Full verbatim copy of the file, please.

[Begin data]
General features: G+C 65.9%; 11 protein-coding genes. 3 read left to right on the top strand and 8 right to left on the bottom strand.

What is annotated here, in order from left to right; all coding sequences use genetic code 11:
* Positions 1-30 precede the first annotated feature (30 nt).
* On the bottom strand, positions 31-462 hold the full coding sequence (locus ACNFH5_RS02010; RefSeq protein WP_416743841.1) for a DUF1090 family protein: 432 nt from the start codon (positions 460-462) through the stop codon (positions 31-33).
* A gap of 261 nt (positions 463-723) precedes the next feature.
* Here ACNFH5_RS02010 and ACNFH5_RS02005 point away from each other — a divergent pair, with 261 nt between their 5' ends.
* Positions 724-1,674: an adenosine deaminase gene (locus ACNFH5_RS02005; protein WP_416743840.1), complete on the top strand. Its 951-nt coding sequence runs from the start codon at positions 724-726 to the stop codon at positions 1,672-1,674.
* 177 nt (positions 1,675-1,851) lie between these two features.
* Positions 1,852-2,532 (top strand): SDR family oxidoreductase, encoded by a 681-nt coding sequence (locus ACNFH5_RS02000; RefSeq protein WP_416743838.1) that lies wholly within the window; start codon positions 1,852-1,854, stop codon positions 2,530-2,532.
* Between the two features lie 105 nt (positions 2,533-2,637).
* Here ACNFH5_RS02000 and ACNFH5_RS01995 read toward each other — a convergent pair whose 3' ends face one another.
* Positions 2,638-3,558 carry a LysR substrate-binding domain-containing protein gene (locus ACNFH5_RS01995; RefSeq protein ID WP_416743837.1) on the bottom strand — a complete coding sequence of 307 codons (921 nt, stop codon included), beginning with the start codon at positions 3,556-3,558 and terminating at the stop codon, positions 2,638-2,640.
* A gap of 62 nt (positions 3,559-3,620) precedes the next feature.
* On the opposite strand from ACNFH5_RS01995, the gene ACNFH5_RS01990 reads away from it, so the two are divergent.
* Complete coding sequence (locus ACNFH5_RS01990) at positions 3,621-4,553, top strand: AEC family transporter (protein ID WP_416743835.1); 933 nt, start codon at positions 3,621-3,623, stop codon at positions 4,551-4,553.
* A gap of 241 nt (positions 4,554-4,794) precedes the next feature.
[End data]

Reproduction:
General features: G+C 65.9%; 11 protein-coding genes. 3 read left to right on the top strand and 8 right to left on the bottom strand.

What is annotated here, in order from left to right; all coding sequences use genetic code 11:
* Positions 1-30 precede the first annotated feature (30 nt).
* On the bottom strand, positions 31-462 hold the full coding sequence (locus ACNFH5_RS02010; RefSeq protein WP_416743841.1) for a DUF1090 family protein: 432 nt from the start codon (positions 460-462) through the stop codon (positions 31-33).
* A gap of 261 nt (positions 463-723) precedes the next feature.
* Here ACNFH5_RS02010 and ACNFH5_RS02005 point away from each other — a divergent pair, with 261 nt between their 5' ends.
* Positions 724-1,674: an adenosine deaminase gene (locus ACNFH5_RS02005; protein WP_416743840.1), complete on the top strand. Its 951-nt coding sequence runs from the start codon at positions 724-726 to the stop codon at positions 1,672-1,674.
* 177 nt (positions 1,675-1,851) lie between these two features.
* Positions 1,852-2,532 (top strand): SDR family oxidoreductase, encoded by a 681-nt coding sequence (locus ACNFH5_RS02000; RefSeq protein WP_416743838.1) that lies wholly within the window; start codon positions 1,852-1,854, stop codon positions 2,530-2,532.
* Between the two features lie 105 nt (positions 2,533-2,637).
* Here ACNFH5_RS02000 and ACNFH5_RS01995 read toward each other — a convergent pair whose 3' ends face one another.
* Positions 2,638-3,558 carry a LysR substrate-binding domain-containing protein gene (locus ACNFH5_RS01995; RefSeq protein ID WP_416743837.1) on the bottom strand — a complete coding sequence of 307 codons (921 nt, stop codon included), beginning with the start codon at positions 3,556-3,558 and terminating at the stop codon, positions 2,638-2,640.
* A gap of 62 nt (positions 3,559-3,620) precedes the next feature.
* On the opposite strand from ACNFH5_RS01995, the gene ACNFH5_RS01990 reads away from it, so the two are divergent.
* Complete coding sequence (locus ACNFH5_RS01990) at positions 3,621-4,553, top strand: AEC family transporter (protein ID WP_416743835.1); 933 nt, start codon at positions 3,621-3,623, stop codon at positions 4,551-4,553.
* A gap of 241 nt (positions 4,554-4,794) precedes the next feature.